--The first key Cindy got didn't work on the rental car.
--The second restaraunt we went for sushi didn't serve lunch on Saturdays.
--Sherry scraped her leg on a rock.
--It took us most of the first day to figure out how to heat the spa.
--The second time the group went snorkeling we saw only a lot of fish instead of a huge number of fish.
--Cindy was the only one who saw a live Honu.
--The remote control to play the DVD player in the minivan was missing, meaning we could only play one episode of "The Shield" on our drive to Hilo.
--Since Kona is not an ACC market, the CBS affiliate cut away from the Duke-Xavier game after Duke went up by 30 points.
--I forgot to pack pants. (Contrary to what is being widely [and I think libelously] reported, I did not forget to bring pants. I was, in fact, wearing pants on the plane. I just didn't have any additional pants (except my swim trunks).
--I lost my Star Sidewinder playing Safari golf in Hilo.
--One of the games we played didn't have instructions, forcing us to make them up.
--The local mailbox store had a note that said Western Union was "temporarily unavailable" and when we asked when it would be available again they said "next year."
--The time difference meant that people occasionally called or texted us at weird hours.
--Sherry had an allergic reaction to some mascara and had to wear sunglassess for all of one whole day.
--I fell asleep half way through Don Cheadle's "Traitor" and so didn't have brownies until the next day (when they were no longer hot out of the oven).
--After going through a whole meal at the Kona Brewery, Cindy was informed that Beer-a-misu was no longer available (even though it was still on the menu).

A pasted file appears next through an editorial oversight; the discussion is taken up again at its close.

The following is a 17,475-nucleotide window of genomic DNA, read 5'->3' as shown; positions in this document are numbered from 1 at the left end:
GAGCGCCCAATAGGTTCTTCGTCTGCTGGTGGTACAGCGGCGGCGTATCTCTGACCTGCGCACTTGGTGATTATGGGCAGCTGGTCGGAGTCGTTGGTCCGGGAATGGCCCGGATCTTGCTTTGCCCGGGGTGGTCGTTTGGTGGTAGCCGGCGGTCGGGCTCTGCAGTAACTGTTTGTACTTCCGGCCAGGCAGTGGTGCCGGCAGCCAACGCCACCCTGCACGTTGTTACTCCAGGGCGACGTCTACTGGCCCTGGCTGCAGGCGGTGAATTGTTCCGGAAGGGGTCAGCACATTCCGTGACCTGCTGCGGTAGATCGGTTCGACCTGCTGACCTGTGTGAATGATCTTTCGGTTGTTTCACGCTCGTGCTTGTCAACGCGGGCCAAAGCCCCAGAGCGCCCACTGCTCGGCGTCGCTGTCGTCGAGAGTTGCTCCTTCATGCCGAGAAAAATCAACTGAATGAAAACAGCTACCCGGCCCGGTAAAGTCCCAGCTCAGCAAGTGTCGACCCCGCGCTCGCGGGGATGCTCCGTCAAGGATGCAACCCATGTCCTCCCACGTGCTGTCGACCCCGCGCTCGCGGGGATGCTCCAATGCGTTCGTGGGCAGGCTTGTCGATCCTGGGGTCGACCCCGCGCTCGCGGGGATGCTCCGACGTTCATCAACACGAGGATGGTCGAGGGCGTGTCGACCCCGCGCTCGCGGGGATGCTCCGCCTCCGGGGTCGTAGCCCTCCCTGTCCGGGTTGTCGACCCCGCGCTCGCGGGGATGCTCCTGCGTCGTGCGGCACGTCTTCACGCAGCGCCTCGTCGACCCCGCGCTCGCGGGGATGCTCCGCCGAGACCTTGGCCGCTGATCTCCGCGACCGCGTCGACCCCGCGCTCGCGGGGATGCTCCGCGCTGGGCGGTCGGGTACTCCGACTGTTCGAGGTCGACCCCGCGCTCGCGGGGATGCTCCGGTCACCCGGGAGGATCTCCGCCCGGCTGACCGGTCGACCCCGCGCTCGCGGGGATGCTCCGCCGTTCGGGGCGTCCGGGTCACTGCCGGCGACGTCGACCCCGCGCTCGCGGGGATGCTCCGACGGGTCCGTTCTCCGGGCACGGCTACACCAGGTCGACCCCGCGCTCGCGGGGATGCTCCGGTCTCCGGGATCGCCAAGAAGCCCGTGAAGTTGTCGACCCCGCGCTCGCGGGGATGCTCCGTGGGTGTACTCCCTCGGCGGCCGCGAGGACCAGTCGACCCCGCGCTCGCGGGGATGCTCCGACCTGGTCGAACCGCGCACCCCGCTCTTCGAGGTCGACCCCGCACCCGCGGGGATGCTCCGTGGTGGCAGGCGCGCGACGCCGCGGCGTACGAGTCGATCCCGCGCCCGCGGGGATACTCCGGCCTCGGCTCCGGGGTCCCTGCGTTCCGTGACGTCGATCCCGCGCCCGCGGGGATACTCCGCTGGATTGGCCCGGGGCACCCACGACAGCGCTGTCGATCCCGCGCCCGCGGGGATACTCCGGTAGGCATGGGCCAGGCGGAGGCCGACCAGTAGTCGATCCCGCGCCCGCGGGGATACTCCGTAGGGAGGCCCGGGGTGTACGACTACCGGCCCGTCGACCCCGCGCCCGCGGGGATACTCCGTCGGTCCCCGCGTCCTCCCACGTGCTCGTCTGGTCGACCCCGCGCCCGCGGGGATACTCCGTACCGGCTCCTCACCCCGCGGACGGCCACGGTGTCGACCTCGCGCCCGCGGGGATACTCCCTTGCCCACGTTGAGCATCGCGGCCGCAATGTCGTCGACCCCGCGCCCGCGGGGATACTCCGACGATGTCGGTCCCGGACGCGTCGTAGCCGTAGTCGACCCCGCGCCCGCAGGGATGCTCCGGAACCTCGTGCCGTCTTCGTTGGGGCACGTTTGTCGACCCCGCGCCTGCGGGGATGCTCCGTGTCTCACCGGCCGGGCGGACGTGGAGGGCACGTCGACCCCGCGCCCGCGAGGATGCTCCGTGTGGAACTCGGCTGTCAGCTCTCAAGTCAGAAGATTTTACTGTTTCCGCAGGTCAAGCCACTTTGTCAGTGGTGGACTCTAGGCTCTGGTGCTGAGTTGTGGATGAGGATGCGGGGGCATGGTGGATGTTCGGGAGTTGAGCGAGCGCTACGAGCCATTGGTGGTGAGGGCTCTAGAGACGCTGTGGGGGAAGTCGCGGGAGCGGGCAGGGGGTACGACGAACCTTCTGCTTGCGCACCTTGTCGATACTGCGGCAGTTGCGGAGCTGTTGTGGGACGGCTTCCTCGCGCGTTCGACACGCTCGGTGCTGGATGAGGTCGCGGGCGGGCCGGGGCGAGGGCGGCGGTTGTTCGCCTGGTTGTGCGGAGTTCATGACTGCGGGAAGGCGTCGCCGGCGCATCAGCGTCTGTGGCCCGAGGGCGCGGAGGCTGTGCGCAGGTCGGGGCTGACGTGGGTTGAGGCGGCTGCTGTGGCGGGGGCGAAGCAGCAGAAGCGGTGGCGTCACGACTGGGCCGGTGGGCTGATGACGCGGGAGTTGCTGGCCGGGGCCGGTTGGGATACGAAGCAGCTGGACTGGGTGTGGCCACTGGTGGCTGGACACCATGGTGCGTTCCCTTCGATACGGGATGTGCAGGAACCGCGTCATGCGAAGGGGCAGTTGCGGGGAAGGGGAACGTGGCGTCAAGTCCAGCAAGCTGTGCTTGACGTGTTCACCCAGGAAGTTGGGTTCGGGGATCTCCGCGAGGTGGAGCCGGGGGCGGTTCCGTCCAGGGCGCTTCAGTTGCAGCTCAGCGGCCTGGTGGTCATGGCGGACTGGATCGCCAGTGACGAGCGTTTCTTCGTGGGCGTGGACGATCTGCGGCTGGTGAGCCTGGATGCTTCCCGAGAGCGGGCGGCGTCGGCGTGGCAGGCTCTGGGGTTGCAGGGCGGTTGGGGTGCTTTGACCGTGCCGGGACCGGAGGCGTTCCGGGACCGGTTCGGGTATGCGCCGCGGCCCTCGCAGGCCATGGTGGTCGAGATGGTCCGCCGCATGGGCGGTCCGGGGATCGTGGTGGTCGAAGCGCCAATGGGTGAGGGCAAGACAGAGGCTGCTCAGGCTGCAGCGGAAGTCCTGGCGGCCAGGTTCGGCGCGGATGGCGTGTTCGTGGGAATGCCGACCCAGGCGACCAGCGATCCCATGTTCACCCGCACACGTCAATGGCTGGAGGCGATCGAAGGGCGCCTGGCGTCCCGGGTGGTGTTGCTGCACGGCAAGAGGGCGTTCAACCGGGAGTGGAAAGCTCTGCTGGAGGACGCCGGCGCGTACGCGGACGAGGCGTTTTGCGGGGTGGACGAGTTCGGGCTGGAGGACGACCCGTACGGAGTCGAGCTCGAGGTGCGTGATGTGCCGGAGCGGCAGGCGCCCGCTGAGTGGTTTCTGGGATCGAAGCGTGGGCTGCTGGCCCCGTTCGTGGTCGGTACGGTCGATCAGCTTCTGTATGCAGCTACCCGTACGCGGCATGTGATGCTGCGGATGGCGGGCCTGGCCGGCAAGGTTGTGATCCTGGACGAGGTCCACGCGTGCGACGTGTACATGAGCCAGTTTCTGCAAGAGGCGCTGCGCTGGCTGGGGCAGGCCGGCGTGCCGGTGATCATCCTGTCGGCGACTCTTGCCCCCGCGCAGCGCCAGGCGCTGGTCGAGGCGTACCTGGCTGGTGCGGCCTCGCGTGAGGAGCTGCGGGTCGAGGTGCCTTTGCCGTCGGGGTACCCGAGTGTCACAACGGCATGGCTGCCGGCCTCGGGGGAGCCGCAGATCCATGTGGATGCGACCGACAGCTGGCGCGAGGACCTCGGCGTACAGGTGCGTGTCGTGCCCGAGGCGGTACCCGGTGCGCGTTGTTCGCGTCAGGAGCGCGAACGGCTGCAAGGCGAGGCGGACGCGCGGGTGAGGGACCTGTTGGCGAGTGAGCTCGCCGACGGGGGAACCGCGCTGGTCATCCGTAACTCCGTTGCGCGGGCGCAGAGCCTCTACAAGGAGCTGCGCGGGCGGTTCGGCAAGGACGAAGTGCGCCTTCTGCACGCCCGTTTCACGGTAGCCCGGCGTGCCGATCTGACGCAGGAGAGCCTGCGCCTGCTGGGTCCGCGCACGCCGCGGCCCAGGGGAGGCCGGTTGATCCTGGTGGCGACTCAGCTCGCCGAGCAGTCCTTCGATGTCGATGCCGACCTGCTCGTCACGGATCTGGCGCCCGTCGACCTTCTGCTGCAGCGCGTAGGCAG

--The multi-disc DVD player that is hooked up to the home entertainment center with stereo sound only has a next disc function (instead of skip disc function) on the remote, meaning you have to either get up and walk to the unit or let one disc load for 10 seconds if you are on disc 1 and actually want to watch something on disc three.

Thursday, December 18, 2008

Hawaii Disc Golf

Well, Hawaii became the thirty-eighth state in which I have played disc golf when Todd, Cindy, and I played Safari golf at Wailoa State Park in Hilo yesterday. There is an official course listed in the PDGA website, but you need a local guide and the number was out of order. So Safari golf will have to do. And I lost a disc.

Hawaii has some big rough.

Cindy's hole had a double mando (which she missed and had to play from the drop zone).

My form isn't the greatest...but we still had fun.

Hey, I bet if I threw from half way across this bridge, the water hazard would be no problem...

Yeah, well, maybe not.

Tuesday, December 16, 2008


I'm working hard on my vacation. Here's the sunset from my lanai (that means balcony for all you mainlanders):

In other important news, I've tentatively scored an invite to play disc golf with some locals at a private course on Sunday.

Monday, December 15, 2008

View From My Window This Morning

Aloha to all my friends.

Todd, Sherry, and I arrived safely at Kona yesterday and met up with Cindy.

The house has such a beautiful, peaceful quality. It's so nice to be here after a long, stressful semester. I was meditating this morning on how much nicer some blessings are when you can share them with people you love and who care about you.